Despite its status as the most popular religion in the world, with over two billion believers, Christianity is still seen as a niche genre when it comes to things like movies or music. Christian films such as God’s Not Dead have been successful, but they nonetheless tend to stand out as “Christian” films.
Christian music has a built-in audience as well, but it’s rare for music with church themes to rise to prominence in the mainstream, particularly in the rap scene. That’s why Chance the Rapper is so notable. The Chicago rapper’s Coloring Book mixtape was one of the most acclaimed hip hop releases of last year and he managed to pull it off with gospel-influenced songs full of religious praise.
On the opening track “All We Got,” Chance performs with Kanye West and the Chicago Children’s Choir and raps about staying positive in the face of temptation. He pulls off such bravado as “I might give Satan a swirlie” that emphasizes his beliefs while still maintaining a playful attitude.
On “Blessings,” Chance considers how he has been blessed in life and shows his appreciation through undying praise. The religious influence continues on songs such as “Angels” and “How Great,” which opens with the introduction of Nicole Steen singing “How great is our God?” Chance also had an unforgettable feature on “Ultralight Beam,” the opening track on Kanye West’s latest album, The Life of a Pablo. In that song, Chance established his devotion through lyrics like “Glory to God” and making “pillar of salt” allusions when talking about his ex-girlfriend.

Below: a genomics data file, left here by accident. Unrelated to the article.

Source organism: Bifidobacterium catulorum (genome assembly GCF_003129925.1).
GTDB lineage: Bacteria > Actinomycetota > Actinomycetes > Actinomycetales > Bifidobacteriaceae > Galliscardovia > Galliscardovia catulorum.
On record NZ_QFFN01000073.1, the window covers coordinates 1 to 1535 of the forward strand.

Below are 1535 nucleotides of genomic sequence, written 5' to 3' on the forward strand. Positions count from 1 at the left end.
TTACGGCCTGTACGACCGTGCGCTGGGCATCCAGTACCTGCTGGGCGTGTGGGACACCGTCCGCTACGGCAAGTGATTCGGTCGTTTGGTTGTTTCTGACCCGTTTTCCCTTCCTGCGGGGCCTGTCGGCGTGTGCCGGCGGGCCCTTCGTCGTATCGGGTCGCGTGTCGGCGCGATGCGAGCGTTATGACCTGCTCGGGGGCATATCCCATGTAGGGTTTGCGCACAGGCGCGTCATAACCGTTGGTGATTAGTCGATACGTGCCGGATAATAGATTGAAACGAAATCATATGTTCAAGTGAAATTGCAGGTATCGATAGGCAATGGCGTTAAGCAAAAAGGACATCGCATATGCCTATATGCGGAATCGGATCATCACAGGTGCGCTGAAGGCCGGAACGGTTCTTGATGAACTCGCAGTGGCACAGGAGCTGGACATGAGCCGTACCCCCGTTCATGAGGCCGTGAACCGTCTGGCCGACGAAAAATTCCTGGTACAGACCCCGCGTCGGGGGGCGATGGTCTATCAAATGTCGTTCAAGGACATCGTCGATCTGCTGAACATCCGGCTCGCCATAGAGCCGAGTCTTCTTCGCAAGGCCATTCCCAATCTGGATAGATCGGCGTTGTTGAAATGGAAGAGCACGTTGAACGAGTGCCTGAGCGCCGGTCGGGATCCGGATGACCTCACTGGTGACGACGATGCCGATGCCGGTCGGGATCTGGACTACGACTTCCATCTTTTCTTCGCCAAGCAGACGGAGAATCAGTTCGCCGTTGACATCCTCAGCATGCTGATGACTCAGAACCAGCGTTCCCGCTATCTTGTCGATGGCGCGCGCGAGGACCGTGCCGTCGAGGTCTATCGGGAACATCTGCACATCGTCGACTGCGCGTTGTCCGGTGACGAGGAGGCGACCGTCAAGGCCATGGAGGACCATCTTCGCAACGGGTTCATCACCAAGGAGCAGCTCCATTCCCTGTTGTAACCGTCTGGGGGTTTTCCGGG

Chance has been able to implement Christian themes into mainstream rap is nothing short of impressive. What’s even more noteworthy is that it hasn’t seemed to be a liability. Coloring Book received mass acclaim and was a commercial success, which was solidified when Chance earned seven Grammy nominations. There is a precedent for this happening, though. Kanye West’s “Jesus Walks” was a huge hit over a decade ago that dealt with religious themes.
Part of the reason why Chance has been able to succeed with a gospel style is that he isn’t overbearing about it. The first thing that strikes you about songs like “All We Got” and “Ultralight Beam” isn’t how heavy it is on Christian imagery, but how much positivity and joy comes from it. Chance clearly uses his religion to inspire powerful lyricism, but he is wise to emphasize the music over the message.
It also helps that Chance balances out Coloring Book so it doesn’t feel entirely like a sermon. Songs like “No Problem” and “Same Drugs” put the religious message on hold a bit, but they don’t negate it; instead they just show Chance’s versatility, which is a very important quality for an artist to have, hip-hop or otherwise.
It’s refreshing to see an artist like Chance doing his part to make music with gospel and church influences “cool” again. It isn’t done in a forced manner and truly feels genuine. Chance might start a new wave of gospel rappers, and demonstrate how hip-hop shouldn’t be pigeonholed.